, NAIROBI, Kenya, Sept 6 – President Uhuru Kenyatta on Sunday found that no sufficient grounds exist for the suspension of the Makueni county government and county assembly as recommended by the commission he appointed to look into a residents’ petition calling for their dissolution.
In a press statement, President Kenyatta’s spokesperson Manoah Esipisu said the President felt the reasons put forward for the suspension did not warrant it.
“Such circumstances must be exceptional and extraordinary for the exercise of the power to extinguish an elected government,” he explained.
The President, Esipisu stated, felt that while there was a demonstrated, “alarming and deplorable litany of failures,” they could be addressed by less drastic action.
“The President reaffirms that our Constitutional, legal and political architecture provide sufficient alternative mechanisms to deal with maladministration, corruption and ineptitude.”
Makueni governor Kivutha Kibwana had supported dissolution blaming, “rogue MCAs,” for paralysing his government.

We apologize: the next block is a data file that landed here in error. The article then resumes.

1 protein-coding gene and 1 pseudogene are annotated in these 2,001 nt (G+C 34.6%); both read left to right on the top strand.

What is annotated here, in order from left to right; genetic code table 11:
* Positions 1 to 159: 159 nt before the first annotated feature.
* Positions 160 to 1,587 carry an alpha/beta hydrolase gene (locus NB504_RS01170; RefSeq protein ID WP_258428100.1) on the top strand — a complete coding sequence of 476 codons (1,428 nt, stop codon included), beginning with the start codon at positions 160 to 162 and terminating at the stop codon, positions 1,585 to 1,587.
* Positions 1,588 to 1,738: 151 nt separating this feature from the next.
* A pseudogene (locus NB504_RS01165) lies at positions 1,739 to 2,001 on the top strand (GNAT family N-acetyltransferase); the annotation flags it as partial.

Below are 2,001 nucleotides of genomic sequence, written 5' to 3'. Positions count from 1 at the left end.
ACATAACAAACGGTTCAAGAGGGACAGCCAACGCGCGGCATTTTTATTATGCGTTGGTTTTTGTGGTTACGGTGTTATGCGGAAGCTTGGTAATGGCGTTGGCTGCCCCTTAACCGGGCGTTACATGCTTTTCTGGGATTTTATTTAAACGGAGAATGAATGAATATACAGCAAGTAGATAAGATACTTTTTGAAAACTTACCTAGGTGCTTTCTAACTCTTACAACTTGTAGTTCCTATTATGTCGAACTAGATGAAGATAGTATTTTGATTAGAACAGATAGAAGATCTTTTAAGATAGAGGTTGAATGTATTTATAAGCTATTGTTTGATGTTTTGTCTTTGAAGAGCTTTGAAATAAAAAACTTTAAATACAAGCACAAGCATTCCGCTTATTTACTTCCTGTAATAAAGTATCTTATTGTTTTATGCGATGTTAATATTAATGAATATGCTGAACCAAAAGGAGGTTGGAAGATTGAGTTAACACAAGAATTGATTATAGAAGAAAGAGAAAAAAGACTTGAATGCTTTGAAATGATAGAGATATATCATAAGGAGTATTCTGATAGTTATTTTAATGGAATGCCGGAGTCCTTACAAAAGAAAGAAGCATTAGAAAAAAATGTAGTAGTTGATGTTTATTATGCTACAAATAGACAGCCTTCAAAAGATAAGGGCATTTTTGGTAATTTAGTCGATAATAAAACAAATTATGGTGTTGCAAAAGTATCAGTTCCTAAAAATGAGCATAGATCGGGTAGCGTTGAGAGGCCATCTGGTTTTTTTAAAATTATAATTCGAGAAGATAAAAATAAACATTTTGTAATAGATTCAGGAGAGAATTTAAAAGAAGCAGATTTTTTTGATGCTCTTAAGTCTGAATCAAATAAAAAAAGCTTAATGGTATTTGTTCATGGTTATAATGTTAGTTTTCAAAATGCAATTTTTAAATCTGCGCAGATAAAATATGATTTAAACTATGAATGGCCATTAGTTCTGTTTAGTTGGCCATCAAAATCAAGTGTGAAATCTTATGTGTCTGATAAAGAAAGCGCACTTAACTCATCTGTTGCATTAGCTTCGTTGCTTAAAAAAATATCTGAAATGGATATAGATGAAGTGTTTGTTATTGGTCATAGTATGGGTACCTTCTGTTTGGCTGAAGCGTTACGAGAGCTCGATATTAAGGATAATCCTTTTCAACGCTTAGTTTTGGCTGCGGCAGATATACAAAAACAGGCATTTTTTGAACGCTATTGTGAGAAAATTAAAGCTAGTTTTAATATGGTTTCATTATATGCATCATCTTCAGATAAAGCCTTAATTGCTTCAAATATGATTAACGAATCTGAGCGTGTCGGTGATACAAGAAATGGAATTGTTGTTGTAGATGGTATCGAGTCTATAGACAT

The, “alarming and deplorable litany of failures,” that led the Mohamed Nyaoga commission to recommend suspension by a vote of 5-1 include:
“A 2013/14 budget crisis occasioned by the failure by the Assembly and Executive to pass the county budget for at least five months, 14 foreign trips MCAs made in the same financial year using re-allocated funds and a gunfight within the precincts of the county assembly where five people were shot and injured, including the sergeant-at-arms and Governor’s chief of staff.”
President Kenyatta appointed the Nyaoga commission on February 10 as outlined in the County Government Act, 2012 on receipt of approval from the apex inter-governmental body.
He sought approval from the the Intergovernmental Summit on receipt of a petition which the Independent and Electoral and Boundaries Commission verified was signed by no less than 10 percent of those registered to vote in Makueni.
Had he found it justifiable to suspend the county assembly and executive, President Kenyatta would have sent it onto the Senate for a vote.
Having the Senate’s endorsement, he would have appointed an interim management board to fill in the vacuum until Senate either lifted the suspension or an election was held.